The problem, says Hugh Espey, Executive Director of Iowa Citizens for Community Improvement (CCI), a grassroots advocacy group working on a range of progressive issues, is that the face of agriculture discussed at the summit only represents a portion of what’s happening in Iowa.
In the case of water pollution, for example, the situation in the state is dire. Agricultural waste has caused dangerously high levels of nitrates in two of Iowa’s major water sources. “We have 3 million people in Iowa and 21 million pigs,” says Espey. “Those pigs produce waste that is equivalent to 50 million people. All of that manure is applied to the land and it ends up in our rivers and streams. We’re literally drowning in manure.”
Nitrate pollution has gotten so bad in these rivers that Des Moines Water Works, the utility that provides water to more than 500,000 Iowans, is suing three counties in Northwest Iowa for failing to maintain agricultural runoff ditches, where waste is disposed of before it can reach the state’s water supply.
“They’re talking about what they can do to make more money off of farming and food production, and that’s more pesticides, more genetically modified organisms, and bigger equipment that is designed to take jobs away from people who work on farms in Iowa,” says Espey. So when the Iowa Ag Summit was announced, Espey knew that his group had to take action.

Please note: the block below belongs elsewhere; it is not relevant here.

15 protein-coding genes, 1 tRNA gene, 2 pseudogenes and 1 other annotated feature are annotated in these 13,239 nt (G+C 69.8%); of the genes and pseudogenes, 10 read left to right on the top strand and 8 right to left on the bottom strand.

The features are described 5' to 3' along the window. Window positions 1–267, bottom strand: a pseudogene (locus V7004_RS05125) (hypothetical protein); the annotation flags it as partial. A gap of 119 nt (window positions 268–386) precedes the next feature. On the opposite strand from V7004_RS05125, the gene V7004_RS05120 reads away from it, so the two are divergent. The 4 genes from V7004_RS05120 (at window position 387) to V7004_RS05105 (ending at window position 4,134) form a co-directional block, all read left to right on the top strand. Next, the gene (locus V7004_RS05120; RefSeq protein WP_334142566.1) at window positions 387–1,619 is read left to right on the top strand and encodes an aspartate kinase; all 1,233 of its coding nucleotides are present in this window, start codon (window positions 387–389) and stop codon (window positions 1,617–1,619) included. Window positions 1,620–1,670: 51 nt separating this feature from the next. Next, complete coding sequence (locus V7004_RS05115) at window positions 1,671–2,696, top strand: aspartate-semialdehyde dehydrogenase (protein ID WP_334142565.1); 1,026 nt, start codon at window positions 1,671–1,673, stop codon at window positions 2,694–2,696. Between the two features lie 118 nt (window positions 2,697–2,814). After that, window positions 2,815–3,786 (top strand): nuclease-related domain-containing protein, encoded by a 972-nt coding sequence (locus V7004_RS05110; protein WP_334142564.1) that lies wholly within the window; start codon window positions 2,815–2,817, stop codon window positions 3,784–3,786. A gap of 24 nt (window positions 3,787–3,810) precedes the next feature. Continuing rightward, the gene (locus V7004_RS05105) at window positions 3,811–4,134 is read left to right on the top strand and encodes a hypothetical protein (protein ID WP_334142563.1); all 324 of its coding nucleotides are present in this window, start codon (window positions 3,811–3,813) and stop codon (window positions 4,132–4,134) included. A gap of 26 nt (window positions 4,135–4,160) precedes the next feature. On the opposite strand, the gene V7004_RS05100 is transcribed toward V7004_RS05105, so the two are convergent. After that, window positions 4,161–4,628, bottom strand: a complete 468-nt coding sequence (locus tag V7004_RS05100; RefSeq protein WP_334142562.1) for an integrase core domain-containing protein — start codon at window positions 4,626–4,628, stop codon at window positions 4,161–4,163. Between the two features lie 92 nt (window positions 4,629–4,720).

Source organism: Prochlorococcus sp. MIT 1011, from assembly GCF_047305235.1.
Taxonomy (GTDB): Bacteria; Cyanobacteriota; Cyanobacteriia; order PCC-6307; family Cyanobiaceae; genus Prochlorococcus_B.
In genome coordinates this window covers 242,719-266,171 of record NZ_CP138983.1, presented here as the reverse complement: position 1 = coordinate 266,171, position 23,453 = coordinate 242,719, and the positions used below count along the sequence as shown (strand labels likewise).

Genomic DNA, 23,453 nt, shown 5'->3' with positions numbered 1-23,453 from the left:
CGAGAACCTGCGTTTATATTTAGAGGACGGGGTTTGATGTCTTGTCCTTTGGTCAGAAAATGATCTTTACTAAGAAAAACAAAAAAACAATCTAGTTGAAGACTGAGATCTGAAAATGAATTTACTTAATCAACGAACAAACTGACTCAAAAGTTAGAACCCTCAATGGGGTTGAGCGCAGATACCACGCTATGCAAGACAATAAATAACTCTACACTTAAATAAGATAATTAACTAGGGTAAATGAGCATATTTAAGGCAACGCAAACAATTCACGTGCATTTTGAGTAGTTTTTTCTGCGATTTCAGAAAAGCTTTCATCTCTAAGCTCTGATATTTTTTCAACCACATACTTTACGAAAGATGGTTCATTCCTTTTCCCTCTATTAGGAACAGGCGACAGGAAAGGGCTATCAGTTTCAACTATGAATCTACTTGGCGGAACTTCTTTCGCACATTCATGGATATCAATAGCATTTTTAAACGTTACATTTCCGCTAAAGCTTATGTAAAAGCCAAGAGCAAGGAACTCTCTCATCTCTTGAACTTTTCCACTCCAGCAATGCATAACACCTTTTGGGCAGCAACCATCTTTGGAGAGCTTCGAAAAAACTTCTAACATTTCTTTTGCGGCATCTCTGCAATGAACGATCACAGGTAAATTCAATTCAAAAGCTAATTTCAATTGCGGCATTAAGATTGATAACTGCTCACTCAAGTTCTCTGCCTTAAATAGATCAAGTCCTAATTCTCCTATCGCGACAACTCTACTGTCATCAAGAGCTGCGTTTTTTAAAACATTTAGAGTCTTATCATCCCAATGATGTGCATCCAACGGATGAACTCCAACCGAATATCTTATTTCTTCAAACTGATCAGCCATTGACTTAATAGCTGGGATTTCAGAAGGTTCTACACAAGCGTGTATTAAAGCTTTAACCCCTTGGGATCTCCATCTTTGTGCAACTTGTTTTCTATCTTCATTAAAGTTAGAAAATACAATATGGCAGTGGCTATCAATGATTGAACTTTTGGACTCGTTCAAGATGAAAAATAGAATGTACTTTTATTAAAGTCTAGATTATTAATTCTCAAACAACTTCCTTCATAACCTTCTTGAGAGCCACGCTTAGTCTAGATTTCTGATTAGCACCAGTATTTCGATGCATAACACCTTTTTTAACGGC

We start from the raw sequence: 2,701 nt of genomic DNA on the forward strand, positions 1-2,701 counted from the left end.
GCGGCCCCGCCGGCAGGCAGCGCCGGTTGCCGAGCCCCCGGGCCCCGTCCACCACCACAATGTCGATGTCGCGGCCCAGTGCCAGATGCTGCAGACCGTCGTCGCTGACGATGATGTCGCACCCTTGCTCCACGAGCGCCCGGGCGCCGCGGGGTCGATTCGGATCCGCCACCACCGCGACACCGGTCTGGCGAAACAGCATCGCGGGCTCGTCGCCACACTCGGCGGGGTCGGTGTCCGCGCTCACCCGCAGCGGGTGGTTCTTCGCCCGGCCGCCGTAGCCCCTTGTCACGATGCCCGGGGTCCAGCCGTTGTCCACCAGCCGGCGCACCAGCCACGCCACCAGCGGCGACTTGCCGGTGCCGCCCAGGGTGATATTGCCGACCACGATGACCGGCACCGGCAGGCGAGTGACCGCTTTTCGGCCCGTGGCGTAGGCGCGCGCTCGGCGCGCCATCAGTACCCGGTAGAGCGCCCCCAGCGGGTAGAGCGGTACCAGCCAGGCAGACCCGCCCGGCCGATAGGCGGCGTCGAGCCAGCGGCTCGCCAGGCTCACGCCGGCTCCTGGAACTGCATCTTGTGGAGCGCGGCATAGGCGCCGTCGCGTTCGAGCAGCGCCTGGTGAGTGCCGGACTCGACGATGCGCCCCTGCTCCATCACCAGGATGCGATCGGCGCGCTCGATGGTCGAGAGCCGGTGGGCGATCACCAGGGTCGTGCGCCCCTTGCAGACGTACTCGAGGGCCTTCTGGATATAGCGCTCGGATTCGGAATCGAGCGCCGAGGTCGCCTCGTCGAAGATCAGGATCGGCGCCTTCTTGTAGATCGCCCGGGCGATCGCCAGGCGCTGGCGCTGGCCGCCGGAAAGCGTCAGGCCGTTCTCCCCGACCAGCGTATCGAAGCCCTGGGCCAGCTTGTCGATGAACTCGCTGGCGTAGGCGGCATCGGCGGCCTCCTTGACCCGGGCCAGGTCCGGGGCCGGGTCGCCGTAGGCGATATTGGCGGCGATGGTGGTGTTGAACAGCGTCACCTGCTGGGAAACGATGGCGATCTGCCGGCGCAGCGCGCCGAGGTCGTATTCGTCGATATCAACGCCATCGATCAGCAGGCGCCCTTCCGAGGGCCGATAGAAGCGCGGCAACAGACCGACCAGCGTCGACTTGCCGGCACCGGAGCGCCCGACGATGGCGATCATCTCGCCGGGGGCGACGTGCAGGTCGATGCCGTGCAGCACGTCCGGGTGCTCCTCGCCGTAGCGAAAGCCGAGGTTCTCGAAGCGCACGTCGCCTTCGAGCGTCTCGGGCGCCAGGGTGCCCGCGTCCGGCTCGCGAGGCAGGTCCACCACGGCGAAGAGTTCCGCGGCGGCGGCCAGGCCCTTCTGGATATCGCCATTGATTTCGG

As a result, CCI and a coalition of other organizations and sponsors, including Farm Aid and the Land Stewardship Project, have planned a counter-summit in protest to the Iowa Ag Summit. Called the Food and Ag Justice Summit, the event will focus on presenting an alternative approach to agriculture.
On the first day of the Iowa Ag Summit, CCI activists will line up at the doors and distribute their vision for food and agriculture justice to the event’s attendees. Saturday’s protest will also potentially involve some direct action inside the walls of the Iowa Ag Summit. “We have members who have tickets and what happens there is yet to be determined,” says Espey.
That afternoon, protesters will gather for a teach-in on the Iowa State Fairgrounds, featuring some of the country’s most prominent agriculture and environmental justice speakers. Farm Aid’s Advocacy & Issues Director Alicia Harvey, The Oakland Institute’s Anurhada Mittal, and Patty Lovera of Food & Water Watch will all speak on issues ranging from farmworker protection to ecological farming practices.